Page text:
Monday, August 30, 2004

Hitler analogies

Andrew Sullivan in this link complains about pro-gay marriage people being compared to Nazis. I agree with him that the argument he is replying to is unfortunate but I think he is purposely misstating the author’s point.

It seems to me that Drew is making the point that the gay marriage issue is one that everyone will have to take a side on. It is a question at the foundation of our regime and civilization and taking no position is a position. Still, the argument is unfortunate, though not for the reason Sullivan states.

Here is the thing with Hitler analogies. They are quite useful in reasoning about things precisely because he represents a universally agreed upon evil. They are dangerous because they represent a universally agreed up evil.

In mathematical reasoning it is often the case that we want to take something to a logical extreme. “Suppose I start with the largest prime number…” Why do we do that? Well it allows us to find a test case. If it is not true at some extreme value then we don’t have to worry about it being true at some lesser value. If it some proposition is true at some extreme value then we can start working our way back to find out at what values it stops being true.

Hitler is a recognized end point on a continuum. The continuum of evil. If, say, we want to know if we are going to prohibit the speech of people with whom we disagree we can conveniently pose the question as would we let Hitler speak? If yes we are done. If no then we can start figuring out where we are willing to draw the line.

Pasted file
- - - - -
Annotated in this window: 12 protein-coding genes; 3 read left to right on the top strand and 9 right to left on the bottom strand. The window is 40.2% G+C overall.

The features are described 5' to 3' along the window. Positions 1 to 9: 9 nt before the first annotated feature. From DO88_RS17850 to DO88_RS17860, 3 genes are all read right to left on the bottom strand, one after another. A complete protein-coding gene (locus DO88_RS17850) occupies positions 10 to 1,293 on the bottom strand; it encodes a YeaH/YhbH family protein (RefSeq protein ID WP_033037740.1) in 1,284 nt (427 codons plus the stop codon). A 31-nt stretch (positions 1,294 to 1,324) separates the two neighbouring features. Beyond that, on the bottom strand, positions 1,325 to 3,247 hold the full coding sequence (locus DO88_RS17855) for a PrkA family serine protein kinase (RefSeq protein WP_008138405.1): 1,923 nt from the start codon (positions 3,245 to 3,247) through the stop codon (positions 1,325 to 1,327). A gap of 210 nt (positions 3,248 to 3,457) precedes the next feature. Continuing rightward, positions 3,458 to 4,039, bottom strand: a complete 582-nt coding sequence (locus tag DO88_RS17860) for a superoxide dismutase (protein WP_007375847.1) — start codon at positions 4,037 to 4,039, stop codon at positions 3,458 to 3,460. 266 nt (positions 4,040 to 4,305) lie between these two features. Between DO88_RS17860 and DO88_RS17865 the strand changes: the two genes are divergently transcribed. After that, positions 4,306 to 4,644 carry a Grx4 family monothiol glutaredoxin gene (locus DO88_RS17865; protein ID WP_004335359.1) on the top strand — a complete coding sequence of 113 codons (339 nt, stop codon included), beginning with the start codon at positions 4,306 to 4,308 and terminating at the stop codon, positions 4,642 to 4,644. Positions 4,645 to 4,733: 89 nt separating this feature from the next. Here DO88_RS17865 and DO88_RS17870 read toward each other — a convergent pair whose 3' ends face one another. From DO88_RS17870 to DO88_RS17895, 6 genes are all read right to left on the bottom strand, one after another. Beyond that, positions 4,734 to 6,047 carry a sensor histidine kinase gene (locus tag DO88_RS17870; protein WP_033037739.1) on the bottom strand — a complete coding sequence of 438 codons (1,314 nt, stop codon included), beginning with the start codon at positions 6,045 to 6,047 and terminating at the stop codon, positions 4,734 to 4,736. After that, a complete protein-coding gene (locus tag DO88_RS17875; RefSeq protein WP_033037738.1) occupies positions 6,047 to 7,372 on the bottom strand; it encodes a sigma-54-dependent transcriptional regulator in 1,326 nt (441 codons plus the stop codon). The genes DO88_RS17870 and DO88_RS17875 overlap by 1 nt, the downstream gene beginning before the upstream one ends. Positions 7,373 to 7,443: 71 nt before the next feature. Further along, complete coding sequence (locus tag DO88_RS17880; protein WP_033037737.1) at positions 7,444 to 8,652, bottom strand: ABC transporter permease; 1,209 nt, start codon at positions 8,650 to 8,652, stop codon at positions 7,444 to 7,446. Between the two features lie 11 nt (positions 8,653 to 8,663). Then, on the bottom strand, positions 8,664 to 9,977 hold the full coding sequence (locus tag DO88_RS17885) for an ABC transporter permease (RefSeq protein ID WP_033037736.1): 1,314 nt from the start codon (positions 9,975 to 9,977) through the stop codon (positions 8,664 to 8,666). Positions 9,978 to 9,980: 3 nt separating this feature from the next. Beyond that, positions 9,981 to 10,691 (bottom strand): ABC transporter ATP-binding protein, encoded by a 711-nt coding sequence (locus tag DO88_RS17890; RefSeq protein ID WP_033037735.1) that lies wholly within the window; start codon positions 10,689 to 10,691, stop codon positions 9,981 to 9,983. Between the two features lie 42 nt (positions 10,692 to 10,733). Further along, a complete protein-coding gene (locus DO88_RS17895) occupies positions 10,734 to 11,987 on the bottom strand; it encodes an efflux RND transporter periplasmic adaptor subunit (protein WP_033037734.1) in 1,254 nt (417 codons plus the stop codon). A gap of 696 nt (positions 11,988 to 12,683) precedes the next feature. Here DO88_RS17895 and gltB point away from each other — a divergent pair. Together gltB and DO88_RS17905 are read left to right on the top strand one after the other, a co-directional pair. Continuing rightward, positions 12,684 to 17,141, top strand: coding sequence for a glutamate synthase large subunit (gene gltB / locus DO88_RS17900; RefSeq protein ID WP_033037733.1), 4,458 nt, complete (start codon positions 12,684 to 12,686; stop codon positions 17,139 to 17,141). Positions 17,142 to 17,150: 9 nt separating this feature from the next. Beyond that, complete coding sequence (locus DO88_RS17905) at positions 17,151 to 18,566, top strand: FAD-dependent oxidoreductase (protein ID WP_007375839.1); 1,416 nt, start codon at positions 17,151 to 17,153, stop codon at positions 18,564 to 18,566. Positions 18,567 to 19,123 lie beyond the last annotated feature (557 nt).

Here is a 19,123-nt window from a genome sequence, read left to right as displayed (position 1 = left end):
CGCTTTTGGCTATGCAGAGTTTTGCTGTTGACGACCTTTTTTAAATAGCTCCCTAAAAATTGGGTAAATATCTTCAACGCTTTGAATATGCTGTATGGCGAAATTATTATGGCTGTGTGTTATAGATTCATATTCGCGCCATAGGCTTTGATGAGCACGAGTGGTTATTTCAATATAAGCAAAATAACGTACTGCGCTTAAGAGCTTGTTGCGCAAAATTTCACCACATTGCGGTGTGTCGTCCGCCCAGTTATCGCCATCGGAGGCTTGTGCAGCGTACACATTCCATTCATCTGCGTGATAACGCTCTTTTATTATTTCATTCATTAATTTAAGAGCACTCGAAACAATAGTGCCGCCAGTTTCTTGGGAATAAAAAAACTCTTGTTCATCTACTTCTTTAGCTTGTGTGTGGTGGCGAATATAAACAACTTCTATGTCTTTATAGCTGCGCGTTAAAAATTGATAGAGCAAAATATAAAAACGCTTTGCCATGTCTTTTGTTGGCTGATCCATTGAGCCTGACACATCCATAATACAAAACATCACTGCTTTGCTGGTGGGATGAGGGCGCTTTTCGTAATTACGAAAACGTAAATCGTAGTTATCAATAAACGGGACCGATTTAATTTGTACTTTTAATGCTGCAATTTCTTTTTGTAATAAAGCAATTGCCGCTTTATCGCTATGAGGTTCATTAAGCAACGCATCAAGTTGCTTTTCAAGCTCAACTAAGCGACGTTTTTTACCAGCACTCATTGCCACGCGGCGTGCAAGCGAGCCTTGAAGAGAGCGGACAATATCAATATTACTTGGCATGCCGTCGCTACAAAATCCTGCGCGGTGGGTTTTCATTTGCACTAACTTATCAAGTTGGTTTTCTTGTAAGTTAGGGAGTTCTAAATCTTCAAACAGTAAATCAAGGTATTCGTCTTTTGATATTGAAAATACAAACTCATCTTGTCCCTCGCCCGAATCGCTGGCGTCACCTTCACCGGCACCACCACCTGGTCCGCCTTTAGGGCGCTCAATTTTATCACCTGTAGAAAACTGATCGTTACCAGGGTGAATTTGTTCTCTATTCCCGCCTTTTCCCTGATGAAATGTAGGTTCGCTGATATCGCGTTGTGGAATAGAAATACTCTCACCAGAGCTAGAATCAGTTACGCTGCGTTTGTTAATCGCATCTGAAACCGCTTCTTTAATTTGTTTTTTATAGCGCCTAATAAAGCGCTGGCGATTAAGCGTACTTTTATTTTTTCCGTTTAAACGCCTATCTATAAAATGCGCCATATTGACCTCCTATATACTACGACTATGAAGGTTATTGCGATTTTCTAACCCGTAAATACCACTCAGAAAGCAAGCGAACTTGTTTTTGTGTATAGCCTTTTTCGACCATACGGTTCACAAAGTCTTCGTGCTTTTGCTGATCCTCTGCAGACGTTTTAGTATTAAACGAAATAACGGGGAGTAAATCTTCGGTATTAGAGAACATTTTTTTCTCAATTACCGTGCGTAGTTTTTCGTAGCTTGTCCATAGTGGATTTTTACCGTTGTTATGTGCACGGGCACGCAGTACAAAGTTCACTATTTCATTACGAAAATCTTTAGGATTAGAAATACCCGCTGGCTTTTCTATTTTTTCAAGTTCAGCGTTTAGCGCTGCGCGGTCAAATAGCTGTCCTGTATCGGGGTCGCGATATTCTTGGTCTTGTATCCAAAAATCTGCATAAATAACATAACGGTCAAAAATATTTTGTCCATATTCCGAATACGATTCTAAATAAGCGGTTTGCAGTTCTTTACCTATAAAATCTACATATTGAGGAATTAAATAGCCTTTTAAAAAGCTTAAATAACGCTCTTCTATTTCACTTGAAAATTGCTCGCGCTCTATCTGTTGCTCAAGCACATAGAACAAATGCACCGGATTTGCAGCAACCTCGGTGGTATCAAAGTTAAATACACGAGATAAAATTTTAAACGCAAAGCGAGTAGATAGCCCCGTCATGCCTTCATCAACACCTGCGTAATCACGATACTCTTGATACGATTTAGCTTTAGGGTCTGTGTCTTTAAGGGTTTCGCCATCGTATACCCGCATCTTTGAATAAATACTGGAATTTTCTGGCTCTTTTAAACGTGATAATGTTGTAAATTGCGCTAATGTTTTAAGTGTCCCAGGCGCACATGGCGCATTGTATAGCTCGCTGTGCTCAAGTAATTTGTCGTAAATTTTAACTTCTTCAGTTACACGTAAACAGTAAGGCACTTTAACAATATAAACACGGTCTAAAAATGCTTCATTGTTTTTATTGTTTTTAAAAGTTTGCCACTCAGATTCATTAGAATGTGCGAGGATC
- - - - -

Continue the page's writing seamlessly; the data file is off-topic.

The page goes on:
The problem is that using such arguments, so benign and useful in mathematics, has a drawback in politics. We are often said to be ‘implicitly’ comparing someone to Hitler. And of course we are. We are saying that someone shares with Hitler a quality of being morally objectionable in some way. Being morally objectionable is in itself not much of a criticism. But by using Hitler in the example brings in associations that take on a life of their own.

The problem is that language works in two ways. One is on the logical level and the other is on the level of associations. On the level of logic we are not doing anyone a dis-service by drawing an analogy between them and Hitler—there are lots of abstract qualities that Hitler had which a person could share and not be so bad. The problem is that language works also at the level of associations. Even if the logical point one is making is not so harsh, the association that is being built is one almost anyone does have a right to object to.